|Left to right: Joseph Castellano, O.D.,
Carmen Castellano, O.D., Nick Castellano
Like other optometry students graduating soon across the country, Nick Castellano will receive his doctor of optometry degree in May when he graduates from the University of Missouri-St. Louis School of Optometry. Among those in attendance will be his proud father and big brother, Carmen Castellano, O.D., and Joseph Castellano, O.D, respectively.
That adds up to three Castellanos under one roof at The Koetting Associates in St. Louis, Missouri. The family affair began in 1982 when Dr. Carmen Castellano graduated from optometry school and immediately joined family-owned Koetting Associates. Four years later, he purchased the practice and later bought out his partners. He has been the sole owner since.
"When we were young, occasionally we would go to the office to help with odds and ends," says Dr. Joseph Castellano who joined the practice in 2011. "Once we were in college, we would work over the summers as technicians. That's where we really started to understand how the office operates."
Who inspired you to work in optometry?
Nick Castellano:My inspiration to work in the health care industry came from my father and my mother, who is a registered nurse. Choosing optometry was easy because I knew it was a great field after growing up and seeing firsthand how passionate my father was for his work.
Dr. Joseph Castellano: It was obvious that my father always enjoyed what he did and was able to maintain a work-life balance.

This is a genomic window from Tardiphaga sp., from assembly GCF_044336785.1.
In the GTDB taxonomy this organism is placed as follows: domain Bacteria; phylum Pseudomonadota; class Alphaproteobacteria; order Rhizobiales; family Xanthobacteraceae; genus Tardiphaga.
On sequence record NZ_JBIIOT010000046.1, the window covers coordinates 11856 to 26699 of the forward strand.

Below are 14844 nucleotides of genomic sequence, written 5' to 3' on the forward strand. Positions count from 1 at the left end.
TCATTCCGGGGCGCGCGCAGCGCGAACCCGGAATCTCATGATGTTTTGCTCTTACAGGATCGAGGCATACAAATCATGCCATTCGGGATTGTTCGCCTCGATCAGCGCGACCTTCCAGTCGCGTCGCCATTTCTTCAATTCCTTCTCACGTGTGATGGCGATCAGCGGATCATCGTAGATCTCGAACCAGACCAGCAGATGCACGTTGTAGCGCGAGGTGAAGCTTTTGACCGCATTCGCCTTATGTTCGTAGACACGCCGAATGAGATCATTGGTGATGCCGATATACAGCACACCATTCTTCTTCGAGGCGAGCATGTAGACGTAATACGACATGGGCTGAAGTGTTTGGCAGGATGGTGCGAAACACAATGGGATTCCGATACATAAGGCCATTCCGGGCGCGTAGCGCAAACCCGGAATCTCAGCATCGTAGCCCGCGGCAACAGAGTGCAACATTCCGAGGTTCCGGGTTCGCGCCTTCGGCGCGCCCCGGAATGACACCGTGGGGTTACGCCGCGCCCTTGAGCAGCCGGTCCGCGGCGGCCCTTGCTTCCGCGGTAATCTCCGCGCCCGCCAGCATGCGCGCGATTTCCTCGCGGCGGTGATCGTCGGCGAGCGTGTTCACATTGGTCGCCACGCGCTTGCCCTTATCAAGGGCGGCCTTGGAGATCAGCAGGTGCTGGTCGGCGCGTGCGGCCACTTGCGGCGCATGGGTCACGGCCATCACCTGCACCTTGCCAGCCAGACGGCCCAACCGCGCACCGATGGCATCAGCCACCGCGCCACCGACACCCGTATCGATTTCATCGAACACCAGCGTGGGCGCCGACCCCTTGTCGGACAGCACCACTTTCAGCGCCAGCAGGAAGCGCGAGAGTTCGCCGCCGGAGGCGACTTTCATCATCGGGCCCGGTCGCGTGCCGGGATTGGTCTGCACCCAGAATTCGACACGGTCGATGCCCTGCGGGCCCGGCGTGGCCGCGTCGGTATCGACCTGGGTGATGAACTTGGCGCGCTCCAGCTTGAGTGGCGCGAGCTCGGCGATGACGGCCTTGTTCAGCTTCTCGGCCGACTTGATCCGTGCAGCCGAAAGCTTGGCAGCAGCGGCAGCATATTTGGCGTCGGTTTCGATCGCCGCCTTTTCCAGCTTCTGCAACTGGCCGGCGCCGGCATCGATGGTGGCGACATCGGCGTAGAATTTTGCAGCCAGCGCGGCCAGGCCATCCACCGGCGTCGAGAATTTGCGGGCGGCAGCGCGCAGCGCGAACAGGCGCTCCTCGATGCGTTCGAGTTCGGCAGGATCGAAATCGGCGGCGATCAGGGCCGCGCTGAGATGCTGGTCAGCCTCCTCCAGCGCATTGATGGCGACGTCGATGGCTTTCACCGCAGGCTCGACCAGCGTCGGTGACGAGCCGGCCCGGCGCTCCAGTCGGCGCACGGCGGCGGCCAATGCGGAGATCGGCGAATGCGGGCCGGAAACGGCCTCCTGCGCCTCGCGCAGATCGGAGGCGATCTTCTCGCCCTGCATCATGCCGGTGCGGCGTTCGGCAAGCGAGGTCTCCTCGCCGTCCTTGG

Dr. Carmen Castellano: I knew I wanted to become involved in health care and a family friend who was an optometrist encouraged me to consider optometry.
Did you feel you were expected to join the family business?
Nick Castellano: My parents always preached to find an honest career that we are passionate about.
Dr. Joseph Castellano: My parents were good about encouraging us to create our own paths. However, because we were so familiar with the field, optometry seemed to be a natural choice.
What's the best thing and the most challenging thing about working with your family?
Nick Castellano: From my little experience with this so far, the best thing is having two people I have spent my life looking up to there to help push me to continue to learn and grow, while offering advice along the way. The biggest challenge is understanding that all three of us will very rarely have the opportunity to take time away from the office together.
Dr. Joseph Castellano: The best thing about working with your family is that you get to spend time with them every day. We have fun, yet we still stay focused and motivate each other. The most challenging thing is when everyone needs to be away from the office for a family event. It is difficult for us all to be off work on the same day.
Dr. Carmen Castellano: The best thing is knowing I have another set or sets of eyes in the office that care as much about the practice's well-being as I do. The biggest challenge is figuring out how to staff and manage the office when a family event necessitates all of us being present.
Can you offer any tips for having a successful family practice?
Nick Castellano: Communicate and set goals together.
Dr. Joseph Castellano: Let each family member be who they are. Everyone has their own unique personality and it is important to try not to change that. As long as everyone has the same goal in mind and is willing to do what it takes to achieve that goal, it will work.
Dr. Carmen Castellano: Be willing to always listen to each other and be respectful of one another's opinions. I've been practicing with my oldest son for nearly five years and I am pretty sure I have learned as much from him as he has from me. I'm sure that will continue to be the case when my younger son joins us as well.
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